diamond geezer

 Tuesday, September 28, 2010

THE LOST RIVERS OF LONDON
Stamford Brook
tributary 1
- Bollo Brook


Yes, there's a lost river in London called the Bollo Brook. If that comes as a surprise, you clearly don't live or work in South Acton, because the name's everywhere. There are roads named after the Bollo, and workplaces, and a gastropub, even a youth centre. It's one of those words that works well as a geographical brand name, because how would you ever mistake it for something else.

The Bollo Brook is the westernmost of Stamford Brook's three headwaters. It kicked off roughly where Birch Grove meets the Uxbridge Road, a few doors down from Carpet Right and suspiciously close to the "Brookford" launderette. The nearest station is Ealing Common, which is highly relevant because this old river hugs the railway for almost the entirety of its length. Or rather the other way round. The District line from Ealing Common round to Turnham Green, laid in the late 1870s, followed fairly closely the line of the old Bollo Brook. I can't locate any evidence to suggest the railway precisely replaced the river, but presumably its undeveloped 'valley' provided the line of least resistance.

So there's a distinctly Underground flavour to the now-underground river. The Bollo Brook once ran across what's now Ealing Common Depot. It ran beside, or maybe through, the London Transport Museum Depot at Acton (next open in two weeks time) [photo]. It passed Acton Town station [photo], more precisely through the very obvious dip where the Acton Town Hotel now sits. And then it followed Bollo Lane for about half a mile - lost rivers don't get much more blatant than this. There's even a Bollo Bridge Road stretching off into Acton Proper, although no sign of any bridge beneath the apartment blocks. Across the railway is Bollo House, from which the western end of the Piccadilly line is managed. Then at Bollo Lane Junction a pair of level crossings - a rare sight in central London - but only one of which is still in regular (Overground) use [photo]. And finally the gastropub - The Bollo - which for some reason is represented on its sign by a pineapple. A complete load of Bollos, the lot of them.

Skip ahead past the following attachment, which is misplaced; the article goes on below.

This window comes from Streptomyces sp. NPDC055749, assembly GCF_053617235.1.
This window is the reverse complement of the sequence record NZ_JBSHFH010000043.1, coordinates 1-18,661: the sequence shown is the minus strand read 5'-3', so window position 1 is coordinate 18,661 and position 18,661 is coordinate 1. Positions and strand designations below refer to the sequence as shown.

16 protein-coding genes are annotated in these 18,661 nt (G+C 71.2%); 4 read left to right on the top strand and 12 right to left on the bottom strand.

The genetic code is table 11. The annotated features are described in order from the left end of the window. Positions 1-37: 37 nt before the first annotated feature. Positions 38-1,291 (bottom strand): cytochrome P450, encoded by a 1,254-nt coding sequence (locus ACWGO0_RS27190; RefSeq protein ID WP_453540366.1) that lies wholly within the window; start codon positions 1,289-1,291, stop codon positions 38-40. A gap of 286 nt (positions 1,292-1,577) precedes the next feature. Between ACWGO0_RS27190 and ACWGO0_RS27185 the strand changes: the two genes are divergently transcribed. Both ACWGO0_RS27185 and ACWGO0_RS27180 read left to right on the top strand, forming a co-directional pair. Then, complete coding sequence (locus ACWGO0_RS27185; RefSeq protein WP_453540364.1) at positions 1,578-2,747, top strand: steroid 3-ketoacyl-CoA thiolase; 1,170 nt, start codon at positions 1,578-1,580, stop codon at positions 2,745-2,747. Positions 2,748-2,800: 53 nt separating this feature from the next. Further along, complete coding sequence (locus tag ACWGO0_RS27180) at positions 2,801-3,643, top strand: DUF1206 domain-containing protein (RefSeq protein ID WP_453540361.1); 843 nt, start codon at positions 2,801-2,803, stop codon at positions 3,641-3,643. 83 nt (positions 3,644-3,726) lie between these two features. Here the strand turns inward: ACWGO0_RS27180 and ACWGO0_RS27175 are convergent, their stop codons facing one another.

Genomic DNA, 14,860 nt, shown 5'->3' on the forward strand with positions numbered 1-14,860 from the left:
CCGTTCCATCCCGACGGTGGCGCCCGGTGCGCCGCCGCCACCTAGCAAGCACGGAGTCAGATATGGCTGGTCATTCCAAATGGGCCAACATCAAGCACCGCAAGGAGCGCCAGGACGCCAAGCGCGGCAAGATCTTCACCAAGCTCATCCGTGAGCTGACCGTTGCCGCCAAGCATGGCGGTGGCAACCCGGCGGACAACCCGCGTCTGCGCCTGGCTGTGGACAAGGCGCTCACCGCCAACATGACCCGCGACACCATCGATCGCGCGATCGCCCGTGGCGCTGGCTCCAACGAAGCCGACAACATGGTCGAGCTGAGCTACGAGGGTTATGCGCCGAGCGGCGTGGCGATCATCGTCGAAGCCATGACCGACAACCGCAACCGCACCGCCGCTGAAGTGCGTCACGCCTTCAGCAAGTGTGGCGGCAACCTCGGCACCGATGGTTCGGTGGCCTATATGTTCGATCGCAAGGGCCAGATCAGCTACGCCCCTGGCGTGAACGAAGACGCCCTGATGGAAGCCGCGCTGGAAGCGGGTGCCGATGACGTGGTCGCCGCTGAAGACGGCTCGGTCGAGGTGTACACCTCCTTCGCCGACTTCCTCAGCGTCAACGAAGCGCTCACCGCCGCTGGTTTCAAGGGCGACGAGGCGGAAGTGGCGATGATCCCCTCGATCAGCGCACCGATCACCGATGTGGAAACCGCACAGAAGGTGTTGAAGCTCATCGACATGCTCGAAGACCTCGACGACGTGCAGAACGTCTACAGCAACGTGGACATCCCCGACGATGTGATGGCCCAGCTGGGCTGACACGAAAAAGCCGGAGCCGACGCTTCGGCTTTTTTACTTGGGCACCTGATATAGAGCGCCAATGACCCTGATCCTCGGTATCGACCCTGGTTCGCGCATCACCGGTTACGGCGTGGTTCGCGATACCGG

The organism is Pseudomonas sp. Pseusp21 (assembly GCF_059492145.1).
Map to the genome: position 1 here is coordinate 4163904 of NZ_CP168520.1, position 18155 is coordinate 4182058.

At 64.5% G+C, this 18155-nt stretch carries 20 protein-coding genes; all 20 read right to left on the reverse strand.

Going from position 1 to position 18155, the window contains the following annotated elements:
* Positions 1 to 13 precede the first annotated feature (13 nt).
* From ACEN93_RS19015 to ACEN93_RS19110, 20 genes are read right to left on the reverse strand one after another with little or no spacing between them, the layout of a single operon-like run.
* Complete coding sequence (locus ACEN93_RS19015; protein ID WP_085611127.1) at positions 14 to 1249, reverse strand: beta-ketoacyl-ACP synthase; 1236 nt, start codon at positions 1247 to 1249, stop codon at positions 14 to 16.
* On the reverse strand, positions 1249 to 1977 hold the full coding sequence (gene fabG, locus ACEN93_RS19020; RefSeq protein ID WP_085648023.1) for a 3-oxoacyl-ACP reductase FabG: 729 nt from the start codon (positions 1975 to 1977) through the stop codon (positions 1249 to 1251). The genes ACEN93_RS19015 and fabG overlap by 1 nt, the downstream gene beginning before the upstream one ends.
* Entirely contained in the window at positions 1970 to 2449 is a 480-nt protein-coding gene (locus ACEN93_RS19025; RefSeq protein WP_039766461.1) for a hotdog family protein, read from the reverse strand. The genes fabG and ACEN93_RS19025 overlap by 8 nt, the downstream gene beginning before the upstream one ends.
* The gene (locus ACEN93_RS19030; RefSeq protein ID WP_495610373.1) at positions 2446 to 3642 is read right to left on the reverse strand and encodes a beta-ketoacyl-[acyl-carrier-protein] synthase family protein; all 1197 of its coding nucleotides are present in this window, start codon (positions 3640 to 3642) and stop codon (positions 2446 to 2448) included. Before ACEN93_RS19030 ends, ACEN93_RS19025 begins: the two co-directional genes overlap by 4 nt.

At Chiswick Park (the tube station, not the park), the river's supposed to have swung east [photo]. It divided Acton Green Common from Chiswick Common, just as the railway does now, before edging away from the District/Piccadilly at Turnham Green. We'll rejoin the river here tomorrow. And we'll visit Chiswick House too, because that's both relevant and exquisite.


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